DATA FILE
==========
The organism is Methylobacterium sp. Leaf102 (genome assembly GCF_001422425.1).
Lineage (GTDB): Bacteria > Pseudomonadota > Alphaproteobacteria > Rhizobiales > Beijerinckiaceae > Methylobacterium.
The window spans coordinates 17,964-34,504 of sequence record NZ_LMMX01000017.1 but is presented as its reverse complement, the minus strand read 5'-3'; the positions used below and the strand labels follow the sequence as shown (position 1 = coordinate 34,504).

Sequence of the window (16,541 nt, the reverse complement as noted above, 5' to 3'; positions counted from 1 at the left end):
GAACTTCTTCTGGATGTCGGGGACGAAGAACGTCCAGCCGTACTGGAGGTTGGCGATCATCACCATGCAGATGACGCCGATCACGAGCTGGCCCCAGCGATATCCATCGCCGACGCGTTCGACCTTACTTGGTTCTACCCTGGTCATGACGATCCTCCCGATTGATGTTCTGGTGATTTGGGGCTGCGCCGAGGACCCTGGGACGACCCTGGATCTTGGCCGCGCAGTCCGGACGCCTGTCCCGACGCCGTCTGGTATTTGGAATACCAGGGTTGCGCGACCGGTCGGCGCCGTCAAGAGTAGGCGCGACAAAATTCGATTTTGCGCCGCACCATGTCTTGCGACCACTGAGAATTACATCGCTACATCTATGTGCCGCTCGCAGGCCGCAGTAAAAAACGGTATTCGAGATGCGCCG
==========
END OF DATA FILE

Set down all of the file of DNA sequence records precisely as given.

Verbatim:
The organism is Methylobacterium sp. Leaf102 (genome assembly GCF_001422425.1).
Lineage (GTDB): Bacteria > Pseudomonadota > Alphaproteobacteria > Rhizobiales > Beijerinckiaceae > Methylobacterium.
The window spans coordinates 17,964-34,504 of sequence record NZ_LMMX01000017.1 but is presented as its reverse complement, the minus strand read 5'-3'; the positions used below and the strand labels follow the sequence as shown (position 1 = coordinate 34,504).

Sequence of the window (16,541 nt, the reverse complement as noted above, 5' to 3'; positions counted from 1 at the left end):
GAACTTCTTCTGGATGTCGGGGACGAAGAACGTCCAGCCGTACTGGAGGTTGGCGATCATCACCATGCAGATGACGCCGATCACGAGCTGGCCCCAGCGATATCCATCGCCGACGCGTTCGACCTTACTTGGTTCTACCCTGGTCATGACGATCCTCCCGATTGATGTTCTGGTGATTTGGGGCTGCGCCGAGGACCCTGGGACGACCCTGGATCTTGGCCGCGCAGTCCGGACGCCTGTCCCGACGCCGTCTGGTATTTGGAATACCAGGGTTGCGCGACCGGTCGGCGCCGTCAAGAGTAGGCGCGACAAAATTCGATTTTGCGCCGCACCATGTCTTGCGACCACTGAGAATTACATCGCTACATCTATGTGCCGCTCGCAGGCCGCAGTAAAAAACGGTATTCGAGATGCGCCG